US stocks mixed after mediocre China data | Inquirer Business
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US stocks mixed after mediocre China data

/ 09:00 AM June 11, 2013

Luigi Muccitelli, center, work with fellow traders on the floor of the New York Stock Exchange, Monday, June 10, 2013. The stock market is getting off to a mixed start as traders show only mild enthusiasm for an improving outlook for the U.S. government’s credit rating. (AP Photo/Richard Drew)

NEW YORK—US stocks Monday finished the day mixed after Standard & Poor’s raised its outlook for the US debt rating and lackluster economic data out of China.

The Dow Jones Industrial Average dropped 9.53 (0.06 percent) to 15,238.59.

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The broad-based S&P 500 slipped 0.57 (0.03 percent) to 1,642.81, while the tech-rich Nasdaq Composite Index added 4.55 (0.13 percent) at 3,473.77.

Before trade opened S&P upgraded its debt rating outlook for the United States, saying there is now less than a one-in-three chance for a downgrade in the near term.

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S&P cited a somewhat improved US political climate following the yearend 2012 “fiscal-cliff” deal and a US economic environment that should lead the country to “match or exceed its peers in the coming years.”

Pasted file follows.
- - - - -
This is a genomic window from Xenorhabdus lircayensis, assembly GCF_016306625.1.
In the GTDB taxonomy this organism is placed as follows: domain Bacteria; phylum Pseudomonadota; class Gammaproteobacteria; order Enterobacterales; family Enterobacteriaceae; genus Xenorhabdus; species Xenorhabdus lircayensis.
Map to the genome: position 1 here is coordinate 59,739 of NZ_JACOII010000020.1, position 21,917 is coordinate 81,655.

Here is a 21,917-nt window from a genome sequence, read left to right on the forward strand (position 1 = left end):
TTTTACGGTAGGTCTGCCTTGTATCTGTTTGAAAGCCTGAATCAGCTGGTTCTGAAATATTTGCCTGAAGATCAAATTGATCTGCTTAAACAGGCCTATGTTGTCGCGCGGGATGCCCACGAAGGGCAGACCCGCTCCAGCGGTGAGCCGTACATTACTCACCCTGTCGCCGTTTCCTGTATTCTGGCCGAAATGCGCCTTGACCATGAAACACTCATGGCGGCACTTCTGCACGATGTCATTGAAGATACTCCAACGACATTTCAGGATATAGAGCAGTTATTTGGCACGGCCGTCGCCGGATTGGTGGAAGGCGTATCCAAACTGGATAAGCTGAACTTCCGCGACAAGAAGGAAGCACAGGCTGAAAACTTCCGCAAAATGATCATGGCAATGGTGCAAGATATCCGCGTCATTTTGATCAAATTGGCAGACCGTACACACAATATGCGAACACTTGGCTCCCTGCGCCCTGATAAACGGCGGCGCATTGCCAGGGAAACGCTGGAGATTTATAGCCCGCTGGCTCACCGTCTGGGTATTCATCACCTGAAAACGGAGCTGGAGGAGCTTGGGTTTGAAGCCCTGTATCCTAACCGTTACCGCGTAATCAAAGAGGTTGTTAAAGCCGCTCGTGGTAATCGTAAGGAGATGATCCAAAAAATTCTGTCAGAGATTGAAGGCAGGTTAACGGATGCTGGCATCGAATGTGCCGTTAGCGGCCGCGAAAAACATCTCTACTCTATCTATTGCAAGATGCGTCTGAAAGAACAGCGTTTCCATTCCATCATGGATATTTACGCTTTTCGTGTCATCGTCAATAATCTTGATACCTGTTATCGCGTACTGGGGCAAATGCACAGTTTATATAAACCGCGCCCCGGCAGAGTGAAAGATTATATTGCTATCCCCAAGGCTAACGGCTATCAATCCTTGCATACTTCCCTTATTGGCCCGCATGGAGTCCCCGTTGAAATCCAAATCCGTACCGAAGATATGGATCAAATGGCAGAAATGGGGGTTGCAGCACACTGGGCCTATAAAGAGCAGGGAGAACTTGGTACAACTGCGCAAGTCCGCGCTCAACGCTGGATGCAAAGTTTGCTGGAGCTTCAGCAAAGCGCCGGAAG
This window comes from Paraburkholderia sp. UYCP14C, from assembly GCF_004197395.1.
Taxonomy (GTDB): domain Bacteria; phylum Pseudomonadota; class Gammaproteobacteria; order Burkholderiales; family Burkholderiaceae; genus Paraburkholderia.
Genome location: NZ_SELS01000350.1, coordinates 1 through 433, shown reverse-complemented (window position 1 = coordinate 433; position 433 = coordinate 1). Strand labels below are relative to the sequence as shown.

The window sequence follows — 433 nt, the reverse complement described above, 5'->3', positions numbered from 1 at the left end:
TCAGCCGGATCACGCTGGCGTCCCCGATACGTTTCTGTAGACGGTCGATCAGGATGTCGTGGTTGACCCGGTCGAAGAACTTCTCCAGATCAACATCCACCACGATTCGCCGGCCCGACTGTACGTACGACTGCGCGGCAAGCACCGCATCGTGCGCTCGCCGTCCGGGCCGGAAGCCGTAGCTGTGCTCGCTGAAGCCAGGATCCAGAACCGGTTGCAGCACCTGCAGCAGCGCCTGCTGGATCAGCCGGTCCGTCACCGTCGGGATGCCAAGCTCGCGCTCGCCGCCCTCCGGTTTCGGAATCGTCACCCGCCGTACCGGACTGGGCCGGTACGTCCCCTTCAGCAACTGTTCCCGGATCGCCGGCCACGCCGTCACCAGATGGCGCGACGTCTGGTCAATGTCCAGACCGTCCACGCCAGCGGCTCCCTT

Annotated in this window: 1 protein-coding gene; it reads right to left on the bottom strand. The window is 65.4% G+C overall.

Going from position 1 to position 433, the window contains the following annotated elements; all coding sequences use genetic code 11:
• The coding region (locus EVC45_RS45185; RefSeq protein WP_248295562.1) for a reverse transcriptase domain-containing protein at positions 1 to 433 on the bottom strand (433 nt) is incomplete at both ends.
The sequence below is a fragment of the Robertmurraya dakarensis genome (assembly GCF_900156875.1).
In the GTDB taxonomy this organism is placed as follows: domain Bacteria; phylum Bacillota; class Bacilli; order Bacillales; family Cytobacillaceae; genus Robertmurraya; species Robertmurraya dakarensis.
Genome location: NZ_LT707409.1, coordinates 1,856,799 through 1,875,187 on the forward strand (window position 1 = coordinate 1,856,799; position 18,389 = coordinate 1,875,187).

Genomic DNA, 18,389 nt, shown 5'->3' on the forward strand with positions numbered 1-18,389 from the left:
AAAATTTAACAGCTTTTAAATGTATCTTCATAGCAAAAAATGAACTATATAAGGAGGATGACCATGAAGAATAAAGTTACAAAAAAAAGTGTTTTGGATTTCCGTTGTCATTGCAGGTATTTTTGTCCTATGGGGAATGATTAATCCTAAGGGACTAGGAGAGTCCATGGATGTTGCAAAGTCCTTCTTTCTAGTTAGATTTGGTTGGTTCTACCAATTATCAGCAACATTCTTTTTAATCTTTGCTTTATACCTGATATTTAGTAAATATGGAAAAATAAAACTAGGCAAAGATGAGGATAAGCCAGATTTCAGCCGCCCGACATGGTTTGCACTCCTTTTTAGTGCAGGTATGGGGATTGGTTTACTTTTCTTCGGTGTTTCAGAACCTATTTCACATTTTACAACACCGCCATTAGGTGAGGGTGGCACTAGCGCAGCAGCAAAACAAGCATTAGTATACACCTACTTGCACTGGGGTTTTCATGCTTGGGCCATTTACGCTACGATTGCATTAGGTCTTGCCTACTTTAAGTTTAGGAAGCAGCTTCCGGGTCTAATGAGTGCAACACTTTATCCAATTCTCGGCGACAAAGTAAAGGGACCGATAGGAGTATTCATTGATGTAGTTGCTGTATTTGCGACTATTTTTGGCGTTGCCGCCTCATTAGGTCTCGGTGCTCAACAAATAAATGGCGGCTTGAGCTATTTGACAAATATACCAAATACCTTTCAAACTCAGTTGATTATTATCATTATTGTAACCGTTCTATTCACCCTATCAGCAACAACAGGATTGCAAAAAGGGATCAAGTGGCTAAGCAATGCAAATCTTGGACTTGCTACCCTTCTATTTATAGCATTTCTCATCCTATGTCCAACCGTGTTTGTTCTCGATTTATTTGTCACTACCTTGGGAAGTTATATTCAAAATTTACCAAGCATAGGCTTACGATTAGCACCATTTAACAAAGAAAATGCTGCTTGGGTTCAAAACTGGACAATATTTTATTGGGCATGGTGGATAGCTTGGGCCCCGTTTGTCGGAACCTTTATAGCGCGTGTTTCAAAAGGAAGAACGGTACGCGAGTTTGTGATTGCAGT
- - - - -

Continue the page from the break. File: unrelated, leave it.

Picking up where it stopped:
Over the weekend, China reported industrial output in May rose by 9.2 percent year on year, slightly weaker than the 9.3 percent increase in April.

China’s fixed asset investment—a key measure of government spending in the world’s second-largest economy—increased 20.4 percent from January through May compared with last year, slowing from the 20.6 percent gain in the first four months of the year.

Apple dipped 0.7 percent after unveiling its iTunes Radio Service as a streaming music competitor to Pandora and Spotify. The launch came at Apple’s annual developer conference in San Francisco.

Pandora gained 2.5 percent.

Yoga attire maker Lululemon Athletica gained 1 percent during the session, but fell 9.1 percent in after-hours trading after the company announced chief executive Christine Day would step down once a new leader is identified.

Google rose 1.2 percent following reports the technology giant is close to a deal to acquire Israeli mapping application Waze. Media reports put the size of the deal at $1-$1.3 billion.

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McDonald’s gained 1.3 percent after reporting that US comparable sales rose 2.4 percent in May. The fast-food chain’s international segments also notched increases.

Agro-tech giant Monsanto rose 4.5 percent after Macquarie raised the stock to “outperform,” Dow Jones Newswires reported.

Bond prices sank. The yield on the 10-year US Treasury rose to 2.22 percent from 2.16 percent late Friday, while the 30-year increased to 3.37 percent from 3.32 percent. Bond prices move inversely to yields.

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